"When my noble and learned brother gives his judgment, they're to be let go free," said Krook, winking at us again. "And then," he added, whispering and grinning, "if that ever was to happen — which it won't — the birds that have never been caged would kill 'em."

"If ever the wind was in the east," said my guardian, pretending to look out of the window for a weathercock, "I think it's there to- day!"

We found it very difficult to get away from the house. It was not Miss Flite who detained us; she was as reasonable a little creature in consulting the convenience of others as there possibly could be. It was Mr. Krook. He seemed unable to detach himself from Mr. Jarndyce. If he had been linked to him, he could hardly have attended him more closely. He proposed to show us his Court of Chancery and all the strange medley it contained; during the whole of our inspection (prolonged by himself) he kept close to Mr. Jarndyce and sometimes detained him under one pretence or other until we had passed on, as if he were tormented by an inclination to enter upon some secret subject which he could not make up his mind to approach. I cannot imagine a countenance and manner more singularly expressive of caution and indecision, and a perpetual impulse to do something he could not resolve to venture on, than Mr. Krook's was that day. His watchfulness of my guardian was incessant. He rarely removed his eyes from his face. If he went on beside him, he observed him with the slyness of an old white fox. If he went before, he looked back. When we stood still, he got opposite to him, and drawing his hand across and across his open mouth with a curious expression of a sense of power, and turning up his eyes, and lowering his grey eyebrows until they appeared to be shut, seemed to scan every lineament of his face.

At last, having been (always attended by the cat) all over the house and having seen the whole stock of miscellaneous lumber, which was certainly curious, we came into the back part of the shop. Here on the head of an empty barrel stood on end were an ink-bottle, some old stumps of pens, and some dirty playbills; and against the wall were pasted several large printed alphabets in several plain hands.

"What are you doing here?" asked my guardian.

"Trying to learn myself to read and write," said Krook.

"And how do you get on?"

"Slow. Bad," returned the old man impatiently. "It's hard at my time of life."

"It would be easier to be taught by some one," said my guardian.

"Aye, but they might teach me wrong!" returned the old man with a wonderfully suspicious flash of his eye. "I don't know what I may have lost by not being learned afore. I wouldn't like to lose anything by being learned wrong now."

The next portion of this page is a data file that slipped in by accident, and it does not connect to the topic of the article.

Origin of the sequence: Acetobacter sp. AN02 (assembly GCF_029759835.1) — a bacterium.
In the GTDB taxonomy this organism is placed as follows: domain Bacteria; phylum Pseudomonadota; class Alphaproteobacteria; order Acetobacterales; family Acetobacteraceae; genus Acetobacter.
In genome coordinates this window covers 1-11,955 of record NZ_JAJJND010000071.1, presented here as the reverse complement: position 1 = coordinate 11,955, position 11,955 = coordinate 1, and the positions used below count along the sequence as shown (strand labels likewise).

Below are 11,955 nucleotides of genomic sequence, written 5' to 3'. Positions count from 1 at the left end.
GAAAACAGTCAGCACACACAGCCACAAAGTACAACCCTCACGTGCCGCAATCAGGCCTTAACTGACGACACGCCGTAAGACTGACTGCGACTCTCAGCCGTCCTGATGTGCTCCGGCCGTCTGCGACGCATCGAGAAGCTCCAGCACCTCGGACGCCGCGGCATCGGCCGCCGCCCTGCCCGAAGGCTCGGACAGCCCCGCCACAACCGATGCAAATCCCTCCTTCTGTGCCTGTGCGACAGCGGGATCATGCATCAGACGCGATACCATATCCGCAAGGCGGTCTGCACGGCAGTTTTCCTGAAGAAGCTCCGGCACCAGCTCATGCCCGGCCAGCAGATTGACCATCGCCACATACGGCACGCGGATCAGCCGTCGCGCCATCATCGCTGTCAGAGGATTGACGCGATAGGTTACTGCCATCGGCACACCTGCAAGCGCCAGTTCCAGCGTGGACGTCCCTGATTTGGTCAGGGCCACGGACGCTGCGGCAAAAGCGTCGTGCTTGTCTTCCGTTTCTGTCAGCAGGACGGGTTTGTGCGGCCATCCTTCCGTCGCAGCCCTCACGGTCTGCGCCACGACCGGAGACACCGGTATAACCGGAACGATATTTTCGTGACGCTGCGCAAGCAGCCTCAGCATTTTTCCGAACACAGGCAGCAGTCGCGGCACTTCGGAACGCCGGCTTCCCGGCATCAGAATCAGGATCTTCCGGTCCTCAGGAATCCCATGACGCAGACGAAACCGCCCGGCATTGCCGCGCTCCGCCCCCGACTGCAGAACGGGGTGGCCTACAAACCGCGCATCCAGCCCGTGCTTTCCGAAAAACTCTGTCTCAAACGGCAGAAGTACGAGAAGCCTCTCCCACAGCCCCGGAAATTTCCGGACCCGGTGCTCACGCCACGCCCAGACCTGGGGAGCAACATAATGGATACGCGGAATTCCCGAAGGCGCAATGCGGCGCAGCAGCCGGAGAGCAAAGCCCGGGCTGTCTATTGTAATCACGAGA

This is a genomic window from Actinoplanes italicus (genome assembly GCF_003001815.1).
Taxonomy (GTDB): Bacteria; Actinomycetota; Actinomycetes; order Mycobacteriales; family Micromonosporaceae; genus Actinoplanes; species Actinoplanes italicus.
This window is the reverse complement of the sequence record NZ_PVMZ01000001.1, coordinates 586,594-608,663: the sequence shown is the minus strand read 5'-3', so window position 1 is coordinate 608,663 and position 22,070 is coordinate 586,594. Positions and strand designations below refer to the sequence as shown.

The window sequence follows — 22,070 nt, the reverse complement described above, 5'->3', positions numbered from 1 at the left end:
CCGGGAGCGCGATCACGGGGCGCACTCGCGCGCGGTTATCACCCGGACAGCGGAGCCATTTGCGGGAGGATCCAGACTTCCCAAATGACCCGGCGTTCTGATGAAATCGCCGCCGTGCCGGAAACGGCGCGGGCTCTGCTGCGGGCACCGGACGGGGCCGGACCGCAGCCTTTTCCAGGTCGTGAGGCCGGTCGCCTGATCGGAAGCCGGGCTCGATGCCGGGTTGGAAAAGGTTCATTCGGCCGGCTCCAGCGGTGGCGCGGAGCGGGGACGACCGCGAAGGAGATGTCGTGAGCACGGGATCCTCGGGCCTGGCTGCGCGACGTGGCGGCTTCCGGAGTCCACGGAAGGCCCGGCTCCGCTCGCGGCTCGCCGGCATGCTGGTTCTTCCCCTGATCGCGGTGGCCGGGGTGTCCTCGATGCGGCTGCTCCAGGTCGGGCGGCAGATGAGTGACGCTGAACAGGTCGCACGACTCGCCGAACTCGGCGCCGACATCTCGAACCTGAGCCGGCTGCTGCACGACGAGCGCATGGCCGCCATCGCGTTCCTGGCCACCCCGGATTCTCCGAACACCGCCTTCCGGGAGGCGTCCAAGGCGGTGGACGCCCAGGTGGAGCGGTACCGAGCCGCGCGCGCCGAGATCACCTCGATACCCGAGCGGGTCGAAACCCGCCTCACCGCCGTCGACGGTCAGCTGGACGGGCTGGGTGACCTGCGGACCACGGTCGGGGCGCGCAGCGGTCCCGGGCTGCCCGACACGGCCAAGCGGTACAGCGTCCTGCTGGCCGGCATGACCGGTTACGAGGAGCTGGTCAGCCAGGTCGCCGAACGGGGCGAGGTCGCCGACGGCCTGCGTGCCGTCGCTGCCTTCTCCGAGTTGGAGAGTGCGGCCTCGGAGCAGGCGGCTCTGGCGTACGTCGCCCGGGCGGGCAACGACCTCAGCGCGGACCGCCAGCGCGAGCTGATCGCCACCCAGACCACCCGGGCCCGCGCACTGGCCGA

"Wrong?" said my guardian with his good-humoured smile. "Who do you suppose would teach you wrong?"

"I don't know, Mr. Jarndyce of Bleak House!" replied the old man, turning up his spectacles on his forehead and rubbing his hands. "I don't suppose as anybody would, but I'd rather trust my own self than another!"

These answers and his manner were strange enough to cause my guardian to inquire of Mr. Woodcourt, as we all walked across Lincoln's Inn together, whether Mr. Krook were really, as his lodger represented him, deranged. The young surgeon replied, no, he had seen no reason to think so. He was exceedingly distrustful, as ignorance usually was, and he was always more or less under the influence of raw gin, of which he drank great quantities and of which he and his back-shop, as we might have observed, smelt strongly; but he did not think him mad as yet.

On our way home, I so conciliated Peepy's affections by buying him a windmill and two flour-sacks that he would suffer nobody else to take off his hat and gloves and would sit nowhere at dinner but at my side. Caddy sat upon the other side of me, next to Ada, to whom we imparted the whole history of the engagement as soon as we got back. We made much of Caddy, and Peepy too; and Caddy brightened exceedingly; and my guardian was as merry as we were; and we were all very happy indeed until Caddy went home at night in a hackney- coach, with Peepy fast asleep, but holding tight to the windmill.

I have forgotten to mention — at least I have not mentioned — that Mr. Woodcourt was the same dark young surgeon whom we had met at Mr. Badger's. Or that Mr. Jarndyce invited him to dinner that day. Or that he came. Or that when they were all gone and I said to Ada, "Now, my darling, let us have a little talk about Richard!" Ada laughed and said —

But I don't think it matters what my darling said. She was always merry.